As I approached the bridge from the airport on my first day in
That’s right, friends, Novartis. As in the gigantic pharmaceutical company that produces some of our favorite prescription meds, like Gleevec. As in the gigantic pharmaceutical company that sued
Oh and by the way, sorry if this bothers you, Novartis, but maybe you should get your goddamn flags off of
Anyway, how upsetting?! And it wasn’t just Novartis, but as I saw the first flag and felt my stomach turn, I put my head down.
“You fly drug company flags next to your country’s flag?” I asked my driver.
“Of course. We have a lot of drug companies here,” she answered. I sighed. This was going to be a long 2 months.
How important are pharmaceuticals to Puerto Rico's economy?
According to the Pharmaceutical Industry Association of Puerto Rico website, the pharmaceutical industry accounts for 30,000 direct (and allegedly 100,000 indirect) jobs on the island and a mighty 26% of Puerto Rico's employment in manufacturing. That's a lot of manufacturing. The website goes on to say that the average wage for production workers is among the highest salaries paid in Puerto Rico, and that the pharmaceutical industry accounts for a whopping 24% of Puerto Rico's gross domestic product. The Puerto Rico Industrial Development Company notes that there are more than 60 pharmaceutical plants on the island, and that in 2003, Puerto Rico was the world's largest international shipper of drugs, with 24.5% of total shipments. 16 of the top 20 drugs sold in the United States are from Puerto Rico. Most of the big pharma boys have some kind of representation in Puerto Rico, and for the most part they are spread around the island, although there are none in San Juan proper (there are a few in Carolina though, maybe I ought to pay them a visit).
Phew, that's a lot of facts.
So why, exactly, do so many drug companies operate out of Puerto Rico?
Maybe they just think that Puerto Ricans are a hardworking people deserving of steady jobs. OR MAYBE there's some ECONOMIC INCENTIVES to moving your big business down to this tiny island?Let's have a look:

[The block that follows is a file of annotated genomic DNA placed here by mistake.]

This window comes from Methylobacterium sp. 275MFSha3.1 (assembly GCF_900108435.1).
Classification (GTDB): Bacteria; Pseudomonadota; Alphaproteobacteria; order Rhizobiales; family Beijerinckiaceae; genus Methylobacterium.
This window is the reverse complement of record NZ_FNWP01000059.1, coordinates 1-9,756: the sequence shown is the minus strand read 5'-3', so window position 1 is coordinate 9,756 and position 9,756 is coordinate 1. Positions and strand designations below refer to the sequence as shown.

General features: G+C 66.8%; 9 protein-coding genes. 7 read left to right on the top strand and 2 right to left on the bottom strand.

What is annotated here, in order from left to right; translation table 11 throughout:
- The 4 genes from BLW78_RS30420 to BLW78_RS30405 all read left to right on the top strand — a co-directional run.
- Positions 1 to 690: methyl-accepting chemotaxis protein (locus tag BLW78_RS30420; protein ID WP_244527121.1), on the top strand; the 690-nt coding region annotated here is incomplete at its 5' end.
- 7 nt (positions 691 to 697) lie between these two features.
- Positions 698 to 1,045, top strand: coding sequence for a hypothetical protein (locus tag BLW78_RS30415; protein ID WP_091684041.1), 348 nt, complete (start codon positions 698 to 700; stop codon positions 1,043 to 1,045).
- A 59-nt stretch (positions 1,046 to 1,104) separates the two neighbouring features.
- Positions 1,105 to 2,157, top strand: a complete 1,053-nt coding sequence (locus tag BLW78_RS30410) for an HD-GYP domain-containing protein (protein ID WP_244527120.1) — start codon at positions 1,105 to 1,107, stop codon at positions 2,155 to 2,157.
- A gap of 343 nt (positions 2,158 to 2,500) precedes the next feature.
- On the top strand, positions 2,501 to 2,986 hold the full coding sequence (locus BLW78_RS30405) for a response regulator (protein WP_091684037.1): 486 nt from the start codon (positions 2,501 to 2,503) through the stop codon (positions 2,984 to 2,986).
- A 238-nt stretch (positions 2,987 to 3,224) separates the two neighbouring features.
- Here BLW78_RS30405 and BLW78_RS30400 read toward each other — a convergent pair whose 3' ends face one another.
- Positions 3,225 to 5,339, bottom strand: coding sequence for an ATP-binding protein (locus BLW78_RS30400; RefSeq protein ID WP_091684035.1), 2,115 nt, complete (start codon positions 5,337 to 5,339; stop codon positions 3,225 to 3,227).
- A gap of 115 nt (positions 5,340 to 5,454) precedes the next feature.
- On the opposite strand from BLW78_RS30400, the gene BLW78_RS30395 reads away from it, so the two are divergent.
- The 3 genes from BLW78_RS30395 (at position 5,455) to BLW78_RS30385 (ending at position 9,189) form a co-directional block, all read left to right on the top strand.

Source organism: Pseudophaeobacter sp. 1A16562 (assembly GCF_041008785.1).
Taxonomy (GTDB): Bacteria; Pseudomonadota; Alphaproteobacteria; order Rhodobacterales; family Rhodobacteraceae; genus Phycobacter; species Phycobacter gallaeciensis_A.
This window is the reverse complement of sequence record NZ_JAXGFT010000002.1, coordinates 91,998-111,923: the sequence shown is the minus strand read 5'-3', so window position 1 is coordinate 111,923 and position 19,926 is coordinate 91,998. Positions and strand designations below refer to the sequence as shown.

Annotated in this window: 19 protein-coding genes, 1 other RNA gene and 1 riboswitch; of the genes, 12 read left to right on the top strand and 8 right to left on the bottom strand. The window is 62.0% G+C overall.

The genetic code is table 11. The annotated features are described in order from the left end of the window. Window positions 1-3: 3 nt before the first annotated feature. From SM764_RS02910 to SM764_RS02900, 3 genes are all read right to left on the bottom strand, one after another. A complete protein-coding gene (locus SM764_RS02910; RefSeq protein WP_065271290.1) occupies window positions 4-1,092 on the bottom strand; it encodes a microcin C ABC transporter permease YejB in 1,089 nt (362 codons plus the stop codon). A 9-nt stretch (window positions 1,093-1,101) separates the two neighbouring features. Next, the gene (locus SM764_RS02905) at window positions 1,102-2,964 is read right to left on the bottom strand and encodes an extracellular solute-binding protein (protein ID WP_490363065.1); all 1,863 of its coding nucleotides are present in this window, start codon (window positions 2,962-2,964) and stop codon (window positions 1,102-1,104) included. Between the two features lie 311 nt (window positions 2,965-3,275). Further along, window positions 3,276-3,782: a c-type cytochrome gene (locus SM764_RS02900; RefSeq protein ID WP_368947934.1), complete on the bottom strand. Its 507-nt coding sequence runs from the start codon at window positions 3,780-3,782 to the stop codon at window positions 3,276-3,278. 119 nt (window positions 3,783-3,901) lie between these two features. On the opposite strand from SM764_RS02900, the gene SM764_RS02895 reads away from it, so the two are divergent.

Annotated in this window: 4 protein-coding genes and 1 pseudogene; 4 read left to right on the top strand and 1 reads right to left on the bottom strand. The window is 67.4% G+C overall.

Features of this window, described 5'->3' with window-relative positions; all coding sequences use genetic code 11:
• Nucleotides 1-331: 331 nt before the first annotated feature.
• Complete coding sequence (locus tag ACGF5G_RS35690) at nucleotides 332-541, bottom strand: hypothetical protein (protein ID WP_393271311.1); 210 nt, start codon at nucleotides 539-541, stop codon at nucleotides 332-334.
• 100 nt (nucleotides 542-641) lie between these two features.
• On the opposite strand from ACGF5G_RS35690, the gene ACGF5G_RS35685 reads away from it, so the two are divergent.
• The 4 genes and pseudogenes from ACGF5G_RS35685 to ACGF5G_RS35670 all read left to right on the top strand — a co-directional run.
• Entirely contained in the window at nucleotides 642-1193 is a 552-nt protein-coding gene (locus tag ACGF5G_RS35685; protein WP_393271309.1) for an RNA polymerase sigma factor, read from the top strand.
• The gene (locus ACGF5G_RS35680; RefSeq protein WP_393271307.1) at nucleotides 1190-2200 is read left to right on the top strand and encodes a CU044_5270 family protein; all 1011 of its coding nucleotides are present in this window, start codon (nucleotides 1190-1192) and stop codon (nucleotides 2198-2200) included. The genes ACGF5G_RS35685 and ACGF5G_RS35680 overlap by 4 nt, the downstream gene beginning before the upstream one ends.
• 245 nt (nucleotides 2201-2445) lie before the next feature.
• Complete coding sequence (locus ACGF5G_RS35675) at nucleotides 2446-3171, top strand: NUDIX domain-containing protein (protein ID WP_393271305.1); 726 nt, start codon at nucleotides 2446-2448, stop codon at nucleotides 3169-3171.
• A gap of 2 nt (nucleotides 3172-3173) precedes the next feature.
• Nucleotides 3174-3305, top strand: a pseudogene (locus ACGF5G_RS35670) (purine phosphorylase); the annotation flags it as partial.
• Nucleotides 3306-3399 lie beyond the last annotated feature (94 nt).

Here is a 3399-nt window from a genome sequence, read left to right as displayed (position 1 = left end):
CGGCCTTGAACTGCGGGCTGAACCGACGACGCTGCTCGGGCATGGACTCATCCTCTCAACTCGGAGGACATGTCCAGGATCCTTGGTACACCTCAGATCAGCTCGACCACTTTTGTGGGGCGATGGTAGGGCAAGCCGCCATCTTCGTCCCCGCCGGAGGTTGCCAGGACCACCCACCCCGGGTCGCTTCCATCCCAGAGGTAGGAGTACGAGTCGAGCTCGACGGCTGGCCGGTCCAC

1. First, let's review PIAPR's own description of the incentives of operating out of Puerto Rico. Looks like we're chock full of income tax caps, especially for "pioneer industries" (huh?), something called "super-deductions," accelerated depreciation on building costs, a whole boatload of exemptions, payroll incentives and special deductions, etc.
Basically, because of the weirdness of Puerto Rico's commonwealth status, companies in Puerto Rico get all the good stuff from operating "in the United States," but they also get the tax benefits and incentives of being a "foreign company." Sneaky drug companies!
2. The workers! Here's a real shocker, Puerto Rico has one of the lowest minimum wages in the United States. Even Guam's is higher. True, those in the pharmaceutical industry probably aren't making minimum wage, but they aren't making as much as if the company were operating out of Connecticut. The Puerto Rico Industrial Development Company proudly claims on it's website that "wage rates are typically 20% to 30% lower than those on the mainland for the same position." How totally fair! I mean, what a bargain for a bilingual workforce that trails only Japan for the fewest number of work days lost due to labor disputes and that is also well educated (Puerto Rico is currently 9th in the U.S. in terms of engineering degrees awarded).
To recap, the drug companies get an intelligent, bilingual, and hard working workforce who rarely complains, and they get to pay them significantly less.
3. Puerto Rico has been trying to make it very easy for big companies to come down here, allowing for some of the previously mentioned tax incentives and also ensuring adequate technology and communications capabilities.
Summary: Puerto Rico is pretty desparate to improve the economic situation on the island, so they are opening the doors for big corporations. Meanwhile it's hasta la vista, Mom and Pop's lechón stand and Buenos días, Burger King, if you catch my drift.
Not to mention that with the economic slowdown, a few plants have closed down, leaving Puerto Rican families and towns in complete destruction due to their economic dependence on these foreign companies.
4. Puerto Rico's prime location and accessibility by boat or plane makes it an ideal place for shipping drugs worldwide.
No argument here, Puerto Rico is in a pretty sweet spot!
Okay, so it should be very clear to you that I have serious, deep-seeded, some might argue pathological issues with drug companies, which may make this entry seem pretty biased. And I'm okay with that, because it's my blog and I get to be as biased as I want! :P
But in all seriousness, I recognize that bringing jobs to Puerto Rico is an important endeavor, and I am certain that there are many families on the island that benefit greatly from their presence. But I don't think it is fair to exploit Puerto Rico's political situation and especially their workers, who deserve the same respect given to any mainland worker. For all of the things that Puerto Rico gives to them, they ought to be giving back to Puerto Rico. Why don't you save all the money you waste on the ridiculous plastic junk you hand out to doctors and open up some safe parks and playgrounds for Puerto Rican kids? Just a thought.
And Puerto Ricans, get those flags off of your bridges. You have a beautiful culture and a rich heritage, let's display that instead.